The Herald reports:
A terminally ill woman is mounting a legal challenge seeking the right for a doctor to help her die without criminal prosecution.
Lecretia Seales, 41, is dying from brain cancer and believes it’s a “fundamental human right” to be able to choose to end her life with medical assistance, if she wants to, before her suffering becomes intolerable.
In a legal first in New Zealand, the senior legal and policy adviser at the Law Commission has filed a statement of claim in the High Court seeking a ruling to determine whether her GP could lawfully administer a lethal dose of drugs.
Assisting suicide is a crime punishable by up to 14 years in prison but Ms Seales’ case relies on the provisions in the New Zealand Bill of Rights Act which protect the rights to not be deprived of life or subjected to cruel treatment.
A fascinating and novel case. It is a pity she has to go to court to get the right to a humane death, but if she succeeds she may galvanise law reform.
Diagnosed in 2011 with an aggressive brain tumour, Ms Seales has suffered gradual paralysis, which has robbed her of the ability to move her hand, arm, leg and eyesight on the left side of her body.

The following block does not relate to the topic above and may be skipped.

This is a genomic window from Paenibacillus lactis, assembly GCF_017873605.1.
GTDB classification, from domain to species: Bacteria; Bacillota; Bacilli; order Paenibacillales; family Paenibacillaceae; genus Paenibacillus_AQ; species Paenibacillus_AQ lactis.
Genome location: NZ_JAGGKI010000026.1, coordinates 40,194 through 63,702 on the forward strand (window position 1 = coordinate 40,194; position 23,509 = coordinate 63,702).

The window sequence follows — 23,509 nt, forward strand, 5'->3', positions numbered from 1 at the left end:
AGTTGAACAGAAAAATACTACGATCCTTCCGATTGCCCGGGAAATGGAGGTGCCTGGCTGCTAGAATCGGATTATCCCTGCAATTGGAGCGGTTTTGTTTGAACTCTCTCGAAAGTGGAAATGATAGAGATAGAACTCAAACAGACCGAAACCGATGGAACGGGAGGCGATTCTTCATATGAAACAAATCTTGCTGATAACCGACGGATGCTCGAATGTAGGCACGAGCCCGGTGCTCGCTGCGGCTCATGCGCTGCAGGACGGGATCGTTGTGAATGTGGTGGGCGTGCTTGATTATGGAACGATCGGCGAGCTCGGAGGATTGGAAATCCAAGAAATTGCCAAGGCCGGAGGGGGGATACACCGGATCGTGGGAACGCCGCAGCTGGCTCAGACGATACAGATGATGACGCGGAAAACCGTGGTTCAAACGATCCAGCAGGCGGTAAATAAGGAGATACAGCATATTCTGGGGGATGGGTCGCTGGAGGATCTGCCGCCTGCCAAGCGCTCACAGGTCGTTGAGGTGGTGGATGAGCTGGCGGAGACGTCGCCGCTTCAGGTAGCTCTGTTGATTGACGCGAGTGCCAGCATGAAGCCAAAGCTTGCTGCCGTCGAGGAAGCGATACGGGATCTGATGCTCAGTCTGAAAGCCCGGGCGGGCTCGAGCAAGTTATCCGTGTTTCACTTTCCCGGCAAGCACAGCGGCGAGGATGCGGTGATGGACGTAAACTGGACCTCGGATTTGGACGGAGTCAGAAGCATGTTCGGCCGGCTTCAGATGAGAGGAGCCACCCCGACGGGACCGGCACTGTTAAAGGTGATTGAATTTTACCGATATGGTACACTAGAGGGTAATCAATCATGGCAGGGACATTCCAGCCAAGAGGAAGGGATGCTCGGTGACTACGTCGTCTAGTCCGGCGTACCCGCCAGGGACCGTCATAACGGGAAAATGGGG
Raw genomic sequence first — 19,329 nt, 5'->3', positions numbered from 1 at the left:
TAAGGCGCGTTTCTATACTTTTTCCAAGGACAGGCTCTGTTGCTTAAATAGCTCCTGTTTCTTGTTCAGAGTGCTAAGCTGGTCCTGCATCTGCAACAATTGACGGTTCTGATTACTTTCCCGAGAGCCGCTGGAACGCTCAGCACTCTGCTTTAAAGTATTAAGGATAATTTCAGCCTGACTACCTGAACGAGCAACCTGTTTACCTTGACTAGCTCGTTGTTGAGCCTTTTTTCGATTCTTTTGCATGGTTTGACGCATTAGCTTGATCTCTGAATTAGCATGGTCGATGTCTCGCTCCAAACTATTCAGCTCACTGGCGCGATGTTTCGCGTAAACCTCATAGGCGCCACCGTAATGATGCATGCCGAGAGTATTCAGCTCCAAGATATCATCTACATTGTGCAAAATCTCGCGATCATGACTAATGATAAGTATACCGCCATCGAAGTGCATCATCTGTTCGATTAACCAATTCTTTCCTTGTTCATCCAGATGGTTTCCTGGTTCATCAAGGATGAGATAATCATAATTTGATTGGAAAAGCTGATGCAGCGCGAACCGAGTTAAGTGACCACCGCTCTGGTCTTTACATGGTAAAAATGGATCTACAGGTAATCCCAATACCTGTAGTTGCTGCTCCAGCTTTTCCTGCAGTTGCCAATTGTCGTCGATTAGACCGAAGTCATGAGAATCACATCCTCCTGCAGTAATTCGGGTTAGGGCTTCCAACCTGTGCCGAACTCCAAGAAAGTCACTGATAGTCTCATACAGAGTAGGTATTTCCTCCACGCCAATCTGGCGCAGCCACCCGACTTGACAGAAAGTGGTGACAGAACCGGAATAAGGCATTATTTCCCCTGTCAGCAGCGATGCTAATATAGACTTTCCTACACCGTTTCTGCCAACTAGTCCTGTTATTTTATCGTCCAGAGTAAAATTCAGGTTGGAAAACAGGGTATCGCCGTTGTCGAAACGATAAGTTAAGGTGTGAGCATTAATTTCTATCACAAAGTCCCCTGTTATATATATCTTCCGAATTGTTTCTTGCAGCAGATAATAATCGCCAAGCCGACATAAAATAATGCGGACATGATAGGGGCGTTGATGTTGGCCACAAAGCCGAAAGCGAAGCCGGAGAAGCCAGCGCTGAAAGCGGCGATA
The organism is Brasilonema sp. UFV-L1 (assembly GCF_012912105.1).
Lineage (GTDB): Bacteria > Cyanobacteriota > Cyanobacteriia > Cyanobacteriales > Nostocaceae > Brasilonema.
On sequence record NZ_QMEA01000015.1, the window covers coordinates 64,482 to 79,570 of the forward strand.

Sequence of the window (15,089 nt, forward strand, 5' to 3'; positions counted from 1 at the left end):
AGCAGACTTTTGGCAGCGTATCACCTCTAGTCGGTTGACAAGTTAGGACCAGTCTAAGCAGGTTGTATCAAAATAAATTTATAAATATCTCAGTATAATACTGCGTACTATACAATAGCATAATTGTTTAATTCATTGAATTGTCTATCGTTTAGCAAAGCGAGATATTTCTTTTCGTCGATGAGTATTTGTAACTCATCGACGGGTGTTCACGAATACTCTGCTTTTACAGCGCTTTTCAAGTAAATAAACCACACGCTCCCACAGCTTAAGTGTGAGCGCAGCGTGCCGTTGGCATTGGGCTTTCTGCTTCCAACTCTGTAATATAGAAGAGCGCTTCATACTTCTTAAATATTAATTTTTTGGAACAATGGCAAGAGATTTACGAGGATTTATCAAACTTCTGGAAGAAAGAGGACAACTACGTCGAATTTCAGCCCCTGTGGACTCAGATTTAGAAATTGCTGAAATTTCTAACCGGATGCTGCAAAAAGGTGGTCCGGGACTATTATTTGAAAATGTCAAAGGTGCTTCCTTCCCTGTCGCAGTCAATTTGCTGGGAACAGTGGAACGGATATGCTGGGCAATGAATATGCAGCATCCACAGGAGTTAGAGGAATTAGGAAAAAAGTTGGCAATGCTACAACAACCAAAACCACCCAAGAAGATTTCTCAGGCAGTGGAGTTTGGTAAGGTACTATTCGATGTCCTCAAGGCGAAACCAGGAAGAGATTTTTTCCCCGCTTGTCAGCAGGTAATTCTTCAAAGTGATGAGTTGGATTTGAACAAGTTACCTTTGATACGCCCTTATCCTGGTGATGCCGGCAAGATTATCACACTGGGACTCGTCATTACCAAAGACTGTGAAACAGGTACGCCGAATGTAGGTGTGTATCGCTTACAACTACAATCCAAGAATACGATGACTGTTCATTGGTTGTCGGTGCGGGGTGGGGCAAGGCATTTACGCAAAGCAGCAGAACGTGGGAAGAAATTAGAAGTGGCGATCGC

She’s not afraid of death, but of losing her remaining physical and mental abilities.
One can only have the greatest sympathy for her, and her family.
Her challenge closely mirrors a recent Carter v Canada case where the Supreme Court of Canada overturned a criminal ban on medically assisted deaths and gave politicians 12 months to rework the legislation.
The case was originally brought on behalf of two women with degenerative diseases, Kay Carter and Gloria Taylor. The unanimous 9-0 decision by the judges found the criminal charge of assisting suicide – which like New Zealand had a maximum sentence of 14 years in prison – infringed on the rights protected in the Canadian equivalent of the Bill of Rights.
A key part of the judgment was the finding that the ban deprived some patients of the right to life.
“It has the effect of forcing some individuals to take their own lives prematurely, for fear that they would be incapable of doing so when they reached the point where suffering was intolerable,” wrote the court.
This is beyond doubt the case. Martin Hames was an example of this in NZ. Our current law forces people to kill themselves earlier.